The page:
Jennifer: So this is where your site has helped me tremendously because I was diagnosed with these nodules on my thyroid and I didn’t really know what to do aside from being told to go get an ultrasound. I felt at that moment that I really should look into what else could potentially be going on if there is an issue, if there’s not an issue, but I should probably do my homework.
And when I inquired about what testing was to be done, “Well, we just test the TSH.”
Because of my father (he has done a lot of research on the thyroid), he said, “No, you need more.” I happened to do some searching and found your website and lo, and behold! You’ve got a really great blog up about the testing that you should request.
So if someone is listening to this and saying, “You know, I’ve had my thyroid testing and everything comes back normal, but I don’t feel good and I still think there’s a problem” or, “I’d like to get tested,” what do you suggest that they go and ask for.
Dana: First of all, Jennifer, I’m so happy my blog has been helpful to you. That’s so great. I always love hearing that.
I think there are many reasons why hypothyroid people are struggling to be well, whether they’re undiagnosed. I also have many that are treated and still no doing well, and I think there are four primary reasons.
The first one, as you’ve mentioned, is this reliance on thyroid-stimulating hormone known as TSH. This TSH rules the mainstream medicine world when it comes to thyroid. A doctor will look at your TSH and if you are in that broad normal reference range, you are normal.
Well, I’m here to tell you that that TSH reference range is not always normal. If I had a doctor that focused on TSH, I would be a very ill woman today.
So the first thing is this reliance on TSH, the idea that one test alone can give a full picture of a thyroid condition is really crazy to me, how one test can be the be-all and end-all of a diagnosis.
Two is there’s failure to do full thyroid blood testing. There’s more to it than TSH and the testing should include free T4, free T3, reverse T3 and thyroid antibodies. This is so important, but so many doctors are not doing this.
While you have to be an advocate for yourself, you need to know one, that these tests are important and number two, you need to insist on the test. And if the doctors won’t give them to you, you find a doctor who will so that you can get a full picture of what’s going on with your thyroid.
The third major is that the normal lab reference ranges are too broad. They are so broad that what is considered ‘normal’ is not necessarily optimal for every person.
So I’ll give you a very simple example for this. Free T3 is a critical piece of the thyroid blood testing, but free T3 is often not done. The thyroid hormone T4 needs to be converted into the active T3 that is utilized by the cells. The free T3 is a critical piece of the puzzle.
Now, even if you take the free T3, the range is very broad. I feel awful if my free T3 is low or middle of the range. I feel awful! I feel my best when my free T3 is in the top quarter of the normal range.
So what I’m saying is these ranges are very broad and each of us has an optimal range where we feel our best. So just because someone tells you it’s normal doesn’t make it optimal for you. And while it’s so important, you find a doctor that’s looking at that range and listening to you and your symptoms.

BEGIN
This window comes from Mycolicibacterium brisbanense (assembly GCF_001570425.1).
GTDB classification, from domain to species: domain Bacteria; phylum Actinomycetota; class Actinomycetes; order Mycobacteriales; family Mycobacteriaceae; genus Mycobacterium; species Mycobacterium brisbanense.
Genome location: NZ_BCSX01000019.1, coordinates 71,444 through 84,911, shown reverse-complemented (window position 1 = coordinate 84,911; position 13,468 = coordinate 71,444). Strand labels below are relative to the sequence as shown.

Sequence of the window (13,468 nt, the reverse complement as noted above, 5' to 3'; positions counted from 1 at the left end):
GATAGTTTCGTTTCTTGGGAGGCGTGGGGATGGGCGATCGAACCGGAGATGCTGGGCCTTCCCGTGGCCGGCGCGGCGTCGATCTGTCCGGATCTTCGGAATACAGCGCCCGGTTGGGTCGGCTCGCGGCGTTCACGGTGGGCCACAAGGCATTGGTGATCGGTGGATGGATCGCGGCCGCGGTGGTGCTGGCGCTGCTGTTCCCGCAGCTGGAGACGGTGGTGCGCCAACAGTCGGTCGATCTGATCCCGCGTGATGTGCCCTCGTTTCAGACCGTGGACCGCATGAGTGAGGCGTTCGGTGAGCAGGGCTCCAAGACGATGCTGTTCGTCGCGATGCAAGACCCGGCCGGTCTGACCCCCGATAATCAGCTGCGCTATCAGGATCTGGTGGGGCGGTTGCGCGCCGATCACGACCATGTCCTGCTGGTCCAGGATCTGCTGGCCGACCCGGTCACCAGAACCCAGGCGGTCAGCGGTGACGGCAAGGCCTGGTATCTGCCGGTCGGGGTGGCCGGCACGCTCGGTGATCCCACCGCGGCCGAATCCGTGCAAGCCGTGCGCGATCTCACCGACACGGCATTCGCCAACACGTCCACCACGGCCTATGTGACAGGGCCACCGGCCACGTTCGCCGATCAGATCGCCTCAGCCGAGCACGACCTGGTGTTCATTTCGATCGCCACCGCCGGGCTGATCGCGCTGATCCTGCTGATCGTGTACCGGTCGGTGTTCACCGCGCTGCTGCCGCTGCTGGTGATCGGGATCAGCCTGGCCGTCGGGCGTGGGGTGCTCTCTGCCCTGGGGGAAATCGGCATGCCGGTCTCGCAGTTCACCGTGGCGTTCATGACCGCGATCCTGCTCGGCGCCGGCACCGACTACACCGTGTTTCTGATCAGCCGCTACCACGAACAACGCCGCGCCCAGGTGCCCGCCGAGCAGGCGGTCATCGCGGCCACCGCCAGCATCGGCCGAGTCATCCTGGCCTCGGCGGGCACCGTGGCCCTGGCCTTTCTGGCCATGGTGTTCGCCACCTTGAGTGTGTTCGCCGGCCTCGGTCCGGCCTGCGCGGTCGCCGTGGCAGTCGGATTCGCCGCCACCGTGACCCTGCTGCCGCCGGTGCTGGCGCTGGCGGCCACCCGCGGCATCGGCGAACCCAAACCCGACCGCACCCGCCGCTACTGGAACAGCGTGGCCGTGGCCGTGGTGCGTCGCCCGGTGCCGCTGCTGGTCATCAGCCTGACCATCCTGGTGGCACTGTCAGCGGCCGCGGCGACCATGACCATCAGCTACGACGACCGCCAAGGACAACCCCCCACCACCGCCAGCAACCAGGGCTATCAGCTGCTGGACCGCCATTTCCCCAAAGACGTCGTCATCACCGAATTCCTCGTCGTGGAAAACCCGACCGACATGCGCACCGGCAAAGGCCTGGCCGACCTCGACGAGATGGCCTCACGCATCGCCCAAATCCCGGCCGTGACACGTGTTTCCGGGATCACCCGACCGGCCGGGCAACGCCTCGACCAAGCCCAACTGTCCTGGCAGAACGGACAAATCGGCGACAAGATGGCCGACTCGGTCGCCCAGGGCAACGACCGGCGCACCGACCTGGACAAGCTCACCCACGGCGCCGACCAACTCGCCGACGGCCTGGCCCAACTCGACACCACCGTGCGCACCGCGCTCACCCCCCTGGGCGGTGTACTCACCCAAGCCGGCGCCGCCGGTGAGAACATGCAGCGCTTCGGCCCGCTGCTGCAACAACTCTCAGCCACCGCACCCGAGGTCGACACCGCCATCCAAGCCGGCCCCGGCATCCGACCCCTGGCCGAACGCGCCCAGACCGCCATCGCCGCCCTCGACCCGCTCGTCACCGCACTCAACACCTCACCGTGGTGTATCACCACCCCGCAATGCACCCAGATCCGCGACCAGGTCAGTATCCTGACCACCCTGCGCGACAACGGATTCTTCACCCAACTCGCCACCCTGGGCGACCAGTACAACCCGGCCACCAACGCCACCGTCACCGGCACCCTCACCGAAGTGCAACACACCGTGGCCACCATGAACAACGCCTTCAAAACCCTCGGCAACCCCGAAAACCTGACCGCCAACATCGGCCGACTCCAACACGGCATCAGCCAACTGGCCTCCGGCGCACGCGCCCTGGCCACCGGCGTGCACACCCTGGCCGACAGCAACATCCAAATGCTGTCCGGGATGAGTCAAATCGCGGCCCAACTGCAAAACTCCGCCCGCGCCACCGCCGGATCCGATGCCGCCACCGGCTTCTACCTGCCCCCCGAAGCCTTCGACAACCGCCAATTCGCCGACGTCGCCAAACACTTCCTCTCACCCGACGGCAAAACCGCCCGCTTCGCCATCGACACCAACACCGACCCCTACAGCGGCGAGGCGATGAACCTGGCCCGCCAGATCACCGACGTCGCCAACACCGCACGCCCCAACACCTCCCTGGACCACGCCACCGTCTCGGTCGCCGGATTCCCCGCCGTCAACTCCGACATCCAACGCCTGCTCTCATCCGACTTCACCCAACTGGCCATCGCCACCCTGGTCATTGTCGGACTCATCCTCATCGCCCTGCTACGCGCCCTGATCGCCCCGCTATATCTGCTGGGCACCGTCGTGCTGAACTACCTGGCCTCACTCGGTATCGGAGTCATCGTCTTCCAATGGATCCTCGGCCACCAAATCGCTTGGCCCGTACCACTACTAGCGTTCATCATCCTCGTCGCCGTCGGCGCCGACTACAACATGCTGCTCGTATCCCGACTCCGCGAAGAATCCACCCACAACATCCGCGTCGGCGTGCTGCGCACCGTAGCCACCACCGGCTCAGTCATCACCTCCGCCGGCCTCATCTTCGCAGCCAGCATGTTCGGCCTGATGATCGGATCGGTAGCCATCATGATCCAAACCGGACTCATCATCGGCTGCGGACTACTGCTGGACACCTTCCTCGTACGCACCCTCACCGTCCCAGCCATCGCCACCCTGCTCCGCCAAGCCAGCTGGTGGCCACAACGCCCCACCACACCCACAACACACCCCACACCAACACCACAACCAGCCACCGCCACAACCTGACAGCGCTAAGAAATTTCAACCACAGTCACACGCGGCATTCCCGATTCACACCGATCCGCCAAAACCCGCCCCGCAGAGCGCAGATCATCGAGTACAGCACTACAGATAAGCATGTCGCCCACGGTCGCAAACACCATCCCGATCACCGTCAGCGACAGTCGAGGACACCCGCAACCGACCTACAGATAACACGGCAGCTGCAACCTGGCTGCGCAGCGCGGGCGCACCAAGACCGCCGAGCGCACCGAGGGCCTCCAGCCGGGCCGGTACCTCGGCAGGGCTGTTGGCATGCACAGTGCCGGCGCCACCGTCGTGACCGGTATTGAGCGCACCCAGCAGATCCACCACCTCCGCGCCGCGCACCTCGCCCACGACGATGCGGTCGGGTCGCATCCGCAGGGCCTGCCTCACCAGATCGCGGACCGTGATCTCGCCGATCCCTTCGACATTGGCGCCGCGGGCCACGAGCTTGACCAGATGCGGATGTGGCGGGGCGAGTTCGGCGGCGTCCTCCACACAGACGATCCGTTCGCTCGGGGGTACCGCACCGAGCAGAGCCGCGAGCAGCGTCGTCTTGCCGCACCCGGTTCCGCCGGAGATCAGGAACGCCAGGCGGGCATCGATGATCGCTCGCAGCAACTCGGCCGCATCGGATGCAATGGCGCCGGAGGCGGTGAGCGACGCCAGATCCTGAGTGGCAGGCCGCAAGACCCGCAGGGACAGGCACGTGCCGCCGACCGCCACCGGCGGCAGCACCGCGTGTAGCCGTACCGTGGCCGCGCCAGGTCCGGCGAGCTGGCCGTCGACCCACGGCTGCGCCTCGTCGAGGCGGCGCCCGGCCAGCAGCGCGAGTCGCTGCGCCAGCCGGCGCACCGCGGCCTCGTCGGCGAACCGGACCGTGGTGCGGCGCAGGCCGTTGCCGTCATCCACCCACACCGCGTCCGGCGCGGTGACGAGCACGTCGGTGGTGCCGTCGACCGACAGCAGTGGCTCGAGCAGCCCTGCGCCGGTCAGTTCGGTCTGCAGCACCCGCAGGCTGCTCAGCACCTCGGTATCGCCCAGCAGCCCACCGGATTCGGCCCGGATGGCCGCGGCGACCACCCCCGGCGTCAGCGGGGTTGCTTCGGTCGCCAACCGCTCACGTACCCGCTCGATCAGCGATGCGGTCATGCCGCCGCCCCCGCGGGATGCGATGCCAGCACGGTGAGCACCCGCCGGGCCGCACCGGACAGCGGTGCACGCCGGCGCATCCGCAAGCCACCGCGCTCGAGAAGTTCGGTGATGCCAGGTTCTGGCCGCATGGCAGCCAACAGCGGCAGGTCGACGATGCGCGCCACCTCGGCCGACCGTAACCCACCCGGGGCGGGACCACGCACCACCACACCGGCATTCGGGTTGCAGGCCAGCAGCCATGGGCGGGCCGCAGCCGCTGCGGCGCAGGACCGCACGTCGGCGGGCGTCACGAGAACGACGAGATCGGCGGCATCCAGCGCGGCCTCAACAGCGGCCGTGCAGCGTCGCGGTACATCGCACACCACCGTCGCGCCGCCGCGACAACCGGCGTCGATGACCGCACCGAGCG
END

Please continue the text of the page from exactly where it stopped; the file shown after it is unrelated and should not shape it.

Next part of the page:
And finally, the last thing that I can’t emphasize enough is there is a refusal in mainstream medicine to consider thyroid medication options besides Levothyroxine drugs like Synthroid. I cannot tell you more why this is so critical.
I have a Facebook following of over 100,000 people. The reason they follow me is because the majority of them are on a T4 only levothyroxine drug like Synthroid or Levoxyl or the other levothyroxine brands.
The problem with this, some people do well on T4 only and I’m happy for them, it’s fabulous! Our bodies are supposed to convert the T4 hormone in that drug to the active T3 hormone that our cells need.
For some reason or another, many of us (including me), our bodies just do not do that conversion of T4 to T3.
So you put me on a T4 only levothyroxine drug and I can’t get out of bed. You put me on a combination of T4 and T3, whether that be synthetics or natural desiccated thyroid –
I personally am on a brand of natural desiccated thyroid called Nature-throid and it literally changed my life. It changed my life. I couldn’t open my eyes on levothyroxine.
And this is the same with many people on my page. I was very lucky to find an open-minded doctor who was willing to explore the T4 and T3 options because our bodies, they’re all different in terms of which treatment are right for us. She was willing to explore those option and found what was right for me.
And that’s what I encourage everyone and why advocating for yourself is so important because if you have a doctor that’s strictly relying on these drugs that are not working for you, then you need to step away and find a doctor that’s open to the options. That really means advocating for yourself.
Jennifer: And I have to share too that my grandmother who had a thyroid issue, she actually had a lot of mental health problems in taking these standard fair that she was prescribed by her doctor. We had to get her to a different physician that would prescribe the Armour version of the drug, so that she felt calmer and more herself.
And when she was admitted to the hospital, they just changed it back to what it was and we had to get a note from the physician to say, “No, she has a sensitivity or an allergy to this medication. She cannot take it. It has to be Armour.” It’s just like they were insistent that you take that particular medication. I really want to talk to you on this because I think it’s so critically important.
The antibody test for thyroid is so key. This is so important because as I’ve been told by so many experts I’ve interviewed on this podcast including Tracy Konoske, RD about testing that can predict Hashimoto’s up to seven years before it even surfaces to a point where your doctor could then say, “Hey, you have Hashimoto’s,” which is an autoimmune disease. You have time and no one is running this test.